My Second Pair of Ginger Jeans by Closet Case Patterns


Do you ever lay in bed at night thinking about your next or current make? I do. All the time. And after I made my first pair of Ginger Jeans by Closet Case Patterns I spent quite a few nights trying to decide which modifications to make for my next pair. I wear jeans practically every day, so making my own that actually fit in all the right places has become one of my life goals. That may sound like a weird life goal, but seriously, a good-fitting pair of jeans makes me feel so confident and beautiful. It’s life-changing.

Just to start off, I thought it might be helpful and interesting to see the first and second pair side-by-side.



So, I realized with pair #1 on the left that there were some major issues in the crotch area. The jeans were quite tight, but the pulling at the crotch just didn’t look right. I went onto the Closet Case website and read the post on fitting your jeans . I knew I had to either lengthen or shorten the crotch, but I was really confused which one to do. When I started doing more research and reading other blogs, everyone seemed to be shortening their crotches instead of lengthening them. In fact, I didn’t find a single blogger who lengthened the crotch. But I did anyway.

Why I lengthened the crotch

Apart from the wrinkles, I noticed that the jeans were pulling down in the front, like there wasn’t enough room in the front for them to sit properly on my waist. Then I started looking at my RTW jeans, and they did the same thing. Also I made the high-waisted version, and these just didn’t seem very high on me. The waistband still sat below my belly button, when it was supposed to sit slightly above it. With dressmaking and shirt making, I know that I have a long torso, and usually have to adjust for that, but it never crossed my mind that I might have a long crotch or abdomen. But it makes perfect sense now!

Jeans #2 Below. Look at that high waist! Yay!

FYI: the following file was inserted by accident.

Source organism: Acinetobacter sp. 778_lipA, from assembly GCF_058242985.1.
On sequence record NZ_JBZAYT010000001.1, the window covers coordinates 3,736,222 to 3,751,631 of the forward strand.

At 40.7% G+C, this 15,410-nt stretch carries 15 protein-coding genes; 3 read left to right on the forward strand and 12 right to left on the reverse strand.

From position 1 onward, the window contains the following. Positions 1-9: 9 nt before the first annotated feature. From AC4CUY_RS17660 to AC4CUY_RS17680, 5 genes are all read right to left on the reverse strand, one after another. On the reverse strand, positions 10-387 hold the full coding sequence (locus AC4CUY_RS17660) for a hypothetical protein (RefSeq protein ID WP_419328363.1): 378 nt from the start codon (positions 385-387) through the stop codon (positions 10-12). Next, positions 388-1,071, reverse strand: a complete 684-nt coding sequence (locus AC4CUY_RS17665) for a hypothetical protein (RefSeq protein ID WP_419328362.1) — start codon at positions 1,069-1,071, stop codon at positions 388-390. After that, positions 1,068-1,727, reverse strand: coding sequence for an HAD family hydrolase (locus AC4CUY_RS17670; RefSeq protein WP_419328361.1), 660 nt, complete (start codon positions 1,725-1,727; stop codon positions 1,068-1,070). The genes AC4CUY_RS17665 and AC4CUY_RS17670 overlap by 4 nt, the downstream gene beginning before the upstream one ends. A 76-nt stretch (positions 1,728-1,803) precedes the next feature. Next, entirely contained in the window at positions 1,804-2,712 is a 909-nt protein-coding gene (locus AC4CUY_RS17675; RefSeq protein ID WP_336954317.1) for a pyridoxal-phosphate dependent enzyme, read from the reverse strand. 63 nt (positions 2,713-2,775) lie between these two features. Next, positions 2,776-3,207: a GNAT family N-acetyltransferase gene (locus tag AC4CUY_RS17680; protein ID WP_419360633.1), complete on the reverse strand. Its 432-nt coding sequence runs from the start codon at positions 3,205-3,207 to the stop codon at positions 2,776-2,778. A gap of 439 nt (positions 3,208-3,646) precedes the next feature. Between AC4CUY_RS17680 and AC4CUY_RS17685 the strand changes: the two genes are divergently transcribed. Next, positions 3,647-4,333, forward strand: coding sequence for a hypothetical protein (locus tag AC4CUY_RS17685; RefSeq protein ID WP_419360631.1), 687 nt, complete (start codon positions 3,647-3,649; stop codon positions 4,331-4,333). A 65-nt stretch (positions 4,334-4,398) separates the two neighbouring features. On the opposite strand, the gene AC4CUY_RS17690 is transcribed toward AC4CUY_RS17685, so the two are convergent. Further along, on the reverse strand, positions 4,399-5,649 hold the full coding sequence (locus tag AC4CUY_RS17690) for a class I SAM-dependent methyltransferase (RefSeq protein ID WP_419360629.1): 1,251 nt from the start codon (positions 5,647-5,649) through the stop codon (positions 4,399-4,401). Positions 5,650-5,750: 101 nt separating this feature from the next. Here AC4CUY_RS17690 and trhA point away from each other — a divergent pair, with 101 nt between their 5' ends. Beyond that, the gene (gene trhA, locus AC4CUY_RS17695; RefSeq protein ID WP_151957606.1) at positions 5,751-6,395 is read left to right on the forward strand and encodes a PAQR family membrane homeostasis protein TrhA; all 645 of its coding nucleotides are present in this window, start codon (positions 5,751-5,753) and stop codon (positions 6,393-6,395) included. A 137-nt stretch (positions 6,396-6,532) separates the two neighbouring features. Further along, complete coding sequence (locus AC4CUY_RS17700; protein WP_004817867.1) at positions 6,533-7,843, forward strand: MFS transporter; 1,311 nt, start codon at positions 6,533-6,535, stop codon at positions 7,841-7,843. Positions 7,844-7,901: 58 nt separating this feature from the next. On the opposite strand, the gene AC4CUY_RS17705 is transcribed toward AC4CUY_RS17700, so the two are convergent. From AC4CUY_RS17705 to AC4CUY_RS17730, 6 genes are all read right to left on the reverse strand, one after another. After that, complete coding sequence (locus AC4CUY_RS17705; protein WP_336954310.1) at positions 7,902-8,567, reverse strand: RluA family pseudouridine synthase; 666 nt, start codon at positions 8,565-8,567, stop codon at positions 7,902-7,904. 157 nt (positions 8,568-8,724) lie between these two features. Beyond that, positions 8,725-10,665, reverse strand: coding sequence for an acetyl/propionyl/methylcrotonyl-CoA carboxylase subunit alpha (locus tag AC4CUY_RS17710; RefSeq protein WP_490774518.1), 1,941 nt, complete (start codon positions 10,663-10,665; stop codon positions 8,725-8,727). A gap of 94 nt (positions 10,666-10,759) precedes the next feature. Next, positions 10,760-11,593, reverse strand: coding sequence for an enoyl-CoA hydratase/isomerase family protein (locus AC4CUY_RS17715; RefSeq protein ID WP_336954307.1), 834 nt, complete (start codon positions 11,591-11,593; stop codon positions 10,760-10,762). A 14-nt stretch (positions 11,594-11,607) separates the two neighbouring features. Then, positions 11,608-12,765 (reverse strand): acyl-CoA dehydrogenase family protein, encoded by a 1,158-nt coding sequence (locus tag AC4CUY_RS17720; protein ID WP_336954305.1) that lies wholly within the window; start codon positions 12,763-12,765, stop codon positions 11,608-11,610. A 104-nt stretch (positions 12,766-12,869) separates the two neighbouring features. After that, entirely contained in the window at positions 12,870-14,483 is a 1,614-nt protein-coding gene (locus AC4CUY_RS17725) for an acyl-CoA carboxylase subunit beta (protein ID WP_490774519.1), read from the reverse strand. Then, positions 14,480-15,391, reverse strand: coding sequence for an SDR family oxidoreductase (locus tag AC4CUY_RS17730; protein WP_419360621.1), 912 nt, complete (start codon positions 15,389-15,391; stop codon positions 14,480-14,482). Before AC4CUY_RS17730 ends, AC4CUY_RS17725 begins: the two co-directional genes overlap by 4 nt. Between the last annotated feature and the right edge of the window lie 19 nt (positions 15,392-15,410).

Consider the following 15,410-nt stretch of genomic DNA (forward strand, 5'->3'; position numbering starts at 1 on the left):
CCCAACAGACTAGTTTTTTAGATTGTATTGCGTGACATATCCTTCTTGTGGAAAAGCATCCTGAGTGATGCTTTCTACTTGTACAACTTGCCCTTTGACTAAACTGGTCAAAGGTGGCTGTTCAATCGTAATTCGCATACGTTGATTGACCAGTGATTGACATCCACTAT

Denim: 10 oz. dark blue/black denim from Jo-Ann Fabrics (with a coupon it cost me about $10 for 1.5 yards)

  • Denim shrunk a lot when I washed it. I was barely able to to get all the pieces cut out, even with cutting 6″ off the leg length.
  • You get what you pay for. It isn’t very sturdy, and doesn’t hold it’s shape that well. This is great denim for making your first few pairs. But once you get the fit down, go out and get some quality denim. Threadbare Fabrics has beautiful American-made denim. And you only need about 1.5 yards for a pair of jeans, so even the nice stuff is affordable.

Hardware: Rivets are from Tailor Taylor . Zipper is one I’ve had in my stash for a while.

Thread: Coats and Clark gold jeans topstitching thread.

Lining: I used a green quilting cotton for the pocket stays and waistband facing. I also used a lightweight fusible interfacing in the waistband.


  1. Cut off 6″ from bottom of leg. I didn’t use the lengthen or shorten line on the pattern, but just cut off from the bottom.
  2. Did a full calf adjustment following the Closet Case tutorial.
  3. Lengthened the front crotch by 1/2″ and the back crotch by 1/4″, also using the Closet Case tutorial . Heather isn’t joking when she says very small adjustment make a HUGE difference. I wouldn’t recommend doing anything more than 1/2″.
  4. Curved in the yoke by about 1/2″ on each back yoke piece. This helps pull in the jeans at the top of my booty and give a nice curve. I probably couldn’t gone with a little more curve.
  5. Curved in the waistband by about 1/2″ on two spots on the waistband. This helps with a gaping waistband.



As you can see, these are now true high-waist jeans. And they feel AMAZING. I have never owned a pair of jeans that doesn’t feel like my butt crack will show when I bend over. And my abdomen is actually covered, which sounds weird, but it feel so secure and comfy.

These still aren’t completely perfect, but I am not a perfectionist when it comes to my sewing, and these fit pretty dang amazing for now! Now I’m ready to cut into some of my more expensive denim and see if that helps even more with the fit. I think it will, as the stretch in this denim is pretty wimpy. But they’ll gets tons of wear nonetheless. I already can’t even stand putting my RTW jeans on.


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How I Store My PDF Patterns


Back in November I discovered the vast and exciting world of indie patterns. I stuck one together and made it ( the Chardon Skirt by Deer and Doe Patterns). It didn’t seem so bad to go through the extra hassle of printing and sticking together all the pieces, so I did what any excited sewist would do and bought a bunch more. Well, fast forward a couple weeks and I start regretting my decision. Not because I don’t like the PDF process, but because I realized I truly appreciated the beautiful, easy, and uniform packaging of printed patterns. But I still wanted to use all those patterns I purchased, so I started thinking about a storage solution.